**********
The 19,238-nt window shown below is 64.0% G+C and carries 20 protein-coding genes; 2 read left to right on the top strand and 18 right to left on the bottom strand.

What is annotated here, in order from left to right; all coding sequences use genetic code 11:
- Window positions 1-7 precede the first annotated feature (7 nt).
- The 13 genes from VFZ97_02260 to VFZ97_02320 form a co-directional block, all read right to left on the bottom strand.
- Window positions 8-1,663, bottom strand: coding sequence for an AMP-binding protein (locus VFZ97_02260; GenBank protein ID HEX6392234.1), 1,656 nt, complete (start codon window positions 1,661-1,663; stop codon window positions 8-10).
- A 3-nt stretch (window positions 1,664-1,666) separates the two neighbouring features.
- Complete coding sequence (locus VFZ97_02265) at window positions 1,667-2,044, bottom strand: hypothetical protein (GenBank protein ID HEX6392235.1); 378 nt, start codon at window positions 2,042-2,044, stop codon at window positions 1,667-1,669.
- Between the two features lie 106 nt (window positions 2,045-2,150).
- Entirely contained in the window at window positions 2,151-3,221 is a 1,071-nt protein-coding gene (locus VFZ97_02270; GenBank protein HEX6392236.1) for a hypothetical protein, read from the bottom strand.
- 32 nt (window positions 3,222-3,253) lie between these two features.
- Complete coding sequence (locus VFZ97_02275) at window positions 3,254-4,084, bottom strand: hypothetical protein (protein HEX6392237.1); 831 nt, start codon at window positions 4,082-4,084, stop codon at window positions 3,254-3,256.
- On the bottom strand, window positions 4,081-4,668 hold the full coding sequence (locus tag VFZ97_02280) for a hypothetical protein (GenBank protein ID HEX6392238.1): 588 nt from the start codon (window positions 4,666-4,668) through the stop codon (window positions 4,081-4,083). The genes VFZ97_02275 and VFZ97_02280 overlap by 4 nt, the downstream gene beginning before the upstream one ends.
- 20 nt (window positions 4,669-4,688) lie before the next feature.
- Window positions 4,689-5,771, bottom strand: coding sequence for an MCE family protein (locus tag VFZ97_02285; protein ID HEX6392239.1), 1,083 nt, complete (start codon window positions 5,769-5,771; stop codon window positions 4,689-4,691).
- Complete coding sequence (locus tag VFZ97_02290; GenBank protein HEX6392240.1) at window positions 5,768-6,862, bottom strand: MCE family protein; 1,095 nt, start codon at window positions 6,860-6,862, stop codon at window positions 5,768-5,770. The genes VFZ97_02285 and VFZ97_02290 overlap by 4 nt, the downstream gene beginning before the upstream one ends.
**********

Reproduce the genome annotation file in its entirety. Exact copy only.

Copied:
The 19,238-nt window shown below is 64.0% G+C and carries 20 protein-coding genes; 2 read left to right on the top strand and 18 right to left on the bottom strand.

What is annotated here, in order from left to right; all coding sequences use genetic code 11:
- Window positions 1-7 precede the first annotated feature (7 nt).
- The 13 genes from VFZ97_02260 to VFZ97_02320 form a co-directional block, all read right to left on the bottom strand.
- Window positions 8-1,663, bottom strand: coding sequence for an AMP-binding protein (locus VFZ97_02260; GenBank protein ID HEX6392234.1), 1,656 nt, complete (start codon window positions 1,661-1,663; stop codon window positions 8-10).
- A 3-nt stretch (window positions 1,664-1,666) separates the two neighbouring features.
- Complete coding sequence (locus VFZ97_02265) at window positions 1,667-2,044, bottom strand: hypothetical protein (GenBank protein ID HEX6392235.1); 378 nt, start codon at window positions 2,042-2,044, stop codon at window positions 1,667-1,669.
- Between the two features lie 106 nt (window positions 2,045-2,150).
- Entirely contained in the window at window positions 2,151-3,221 is a 1,071-nt protein-coding gene (locus VFZ97_02270; GenBank protein HEX6392236.1) for a hypothetical protein, read from the bottom strand.
- 32 nt (window positions 3,222-3,253) lie between these two features.
- Complete coding sequence (locus VFZ97_02275) at window positions 3,254-4,084, bottom strand: hypothetical protein (protein HEX6392237.1); 831 nt, start codon at window positions 4,082-4,084, stop codon at window positions 3,254-3,256.
- On the bottom strand, window positions 4,081-4,668 hold the full coding sequence (locus tag VFZ97_02280) for a hypothetical protein (GenBank protein ID HEX6392238.1): 588 nt from the start codon (window positions 4,666-4,668) through the stop codon (window positions 4,081-4,083). The genes VFZ97_02275 and VFZ97_02280 overlap by 4 nt, the downstream gene beginning before the upstream one ends.
- 20 nt (window positions 4,669-4,688) lie before the next feature.
- Window positions 4,689-5,771, bottom strand: coding sequence for an MCE family protein (locus tag VFZ97_02285; protein ID HEX6392239.1), 1,083 nt, complete (start codon window positions 5,769-5,771; stop codon window positions 4,689-4,691).
- Complete coding sequence (locus tag VFZ97_02290; GenBank protein HEX6392240.1) at window positions 5,768-6,862, bottom strand: MCE family protein; 1,095 nt, start codon at window positions 6,860-6,862, stop codon at window positions 5,768-5,770. The genes VFZ97_02285 and VFZ97_02290 overlap by 4 nt, the downstream gene beginning before the upstream one ends.